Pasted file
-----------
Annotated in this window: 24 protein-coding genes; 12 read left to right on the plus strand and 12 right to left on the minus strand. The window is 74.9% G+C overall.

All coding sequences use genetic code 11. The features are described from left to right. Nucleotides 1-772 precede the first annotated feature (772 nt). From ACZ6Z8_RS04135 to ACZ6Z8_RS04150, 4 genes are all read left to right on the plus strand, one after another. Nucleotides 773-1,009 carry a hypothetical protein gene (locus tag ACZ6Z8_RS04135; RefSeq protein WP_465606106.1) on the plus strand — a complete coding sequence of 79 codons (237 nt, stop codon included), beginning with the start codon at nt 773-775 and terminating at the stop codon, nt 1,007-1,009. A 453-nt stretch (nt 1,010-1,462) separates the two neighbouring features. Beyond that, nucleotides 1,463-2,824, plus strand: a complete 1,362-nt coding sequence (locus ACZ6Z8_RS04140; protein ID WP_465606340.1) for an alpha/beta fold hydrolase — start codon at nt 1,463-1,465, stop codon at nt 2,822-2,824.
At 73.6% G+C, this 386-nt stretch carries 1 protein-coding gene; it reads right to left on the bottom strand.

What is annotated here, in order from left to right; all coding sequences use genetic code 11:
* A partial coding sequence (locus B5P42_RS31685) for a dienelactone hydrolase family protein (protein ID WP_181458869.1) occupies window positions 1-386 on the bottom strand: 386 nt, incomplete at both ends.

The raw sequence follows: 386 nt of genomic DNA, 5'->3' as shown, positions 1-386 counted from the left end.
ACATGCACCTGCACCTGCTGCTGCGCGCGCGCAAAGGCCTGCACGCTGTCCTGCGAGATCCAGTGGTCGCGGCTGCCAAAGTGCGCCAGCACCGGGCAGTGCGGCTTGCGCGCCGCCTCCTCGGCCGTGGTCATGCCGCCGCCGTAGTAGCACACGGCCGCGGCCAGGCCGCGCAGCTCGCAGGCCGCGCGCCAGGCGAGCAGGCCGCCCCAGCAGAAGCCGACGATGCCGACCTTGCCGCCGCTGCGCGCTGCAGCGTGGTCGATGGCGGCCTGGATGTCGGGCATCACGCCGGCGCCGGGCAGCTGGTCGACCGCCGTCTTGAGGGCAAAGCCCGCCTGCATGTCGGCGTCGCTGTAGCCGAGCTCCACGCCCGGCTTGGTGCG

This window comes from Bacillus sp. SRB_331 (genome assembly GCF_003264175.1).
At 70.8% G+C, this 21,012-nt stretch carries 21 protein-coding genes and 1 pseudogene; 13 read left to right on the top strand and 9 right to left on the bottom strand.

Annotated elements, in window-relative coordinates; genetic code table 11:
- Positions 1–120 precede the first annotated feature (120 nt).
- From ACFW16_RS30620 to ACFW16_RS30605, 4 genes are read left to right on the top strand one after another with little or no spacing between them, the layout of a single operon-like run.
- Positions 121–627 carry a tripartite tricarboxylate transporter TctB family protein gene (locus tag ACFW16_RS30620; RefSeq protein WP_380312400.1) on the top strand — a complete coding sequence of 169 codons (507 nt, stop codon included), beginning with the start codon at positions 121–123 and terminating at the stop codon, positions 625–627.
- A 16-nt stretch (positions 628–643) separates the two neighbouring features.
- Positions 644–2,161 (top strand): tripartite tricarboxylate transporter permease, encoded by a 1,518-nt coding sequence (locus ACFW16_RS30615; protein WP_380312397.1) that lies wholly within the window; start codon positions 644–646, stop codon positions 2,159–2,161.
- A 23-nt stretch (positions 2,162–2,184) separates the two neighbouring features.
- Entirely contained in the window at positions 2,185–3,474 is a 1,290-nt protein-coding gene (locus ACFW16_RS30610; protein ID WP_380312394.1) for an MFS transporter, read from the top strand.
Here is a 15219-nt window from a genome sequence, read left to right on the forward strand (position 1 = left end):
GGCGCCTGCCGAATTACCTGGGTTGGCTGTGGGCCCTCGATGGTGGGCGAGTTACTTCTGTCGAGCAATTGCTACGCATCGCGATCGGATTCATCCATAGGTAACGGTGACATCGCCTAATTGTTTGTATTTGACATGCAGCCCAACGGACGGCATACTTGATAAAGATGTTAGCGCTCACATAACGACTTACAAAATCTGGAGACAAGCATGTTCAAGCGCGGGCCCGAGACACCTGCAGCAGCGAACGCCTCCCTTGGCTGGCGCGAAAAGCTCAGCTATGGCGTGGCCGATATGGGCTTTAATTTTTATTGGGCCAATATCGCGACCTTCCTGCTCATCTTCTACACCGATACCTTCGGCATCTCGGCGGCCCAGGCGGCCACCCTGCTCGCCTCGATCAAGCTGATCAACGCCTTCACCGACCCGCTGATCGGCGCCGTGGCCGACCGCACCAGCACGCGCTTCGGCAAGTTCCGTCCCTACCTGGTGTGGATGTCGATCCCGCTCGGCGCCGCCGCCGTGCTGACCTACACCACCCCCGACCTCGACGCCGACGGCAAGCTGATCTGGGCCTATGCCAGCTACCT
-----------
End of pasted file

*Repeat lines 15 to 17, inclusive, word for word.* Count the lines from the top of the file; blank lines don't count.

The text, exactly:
- Positions 644–2,161 (top strand): tripartite tricarboxylate transporter permease, encoded by a 1,518-nt coding sequence (locus ACFW16_RS30615; protein WP_380312397.1) that lies wholly within the window; start codon positions 644–646, stop codon positions 2,159–2,161.
- A 23-nt stretch (positions 2,162–2,184) separates the two neighbouring features.
- Entirely contained in the window at positions 2,185–3,474 is a 1,290-nt protein-coding gene (locus ACFW16_RS30610; protein ID WP_380312394.1) for an MFS transporter, read from the top strand.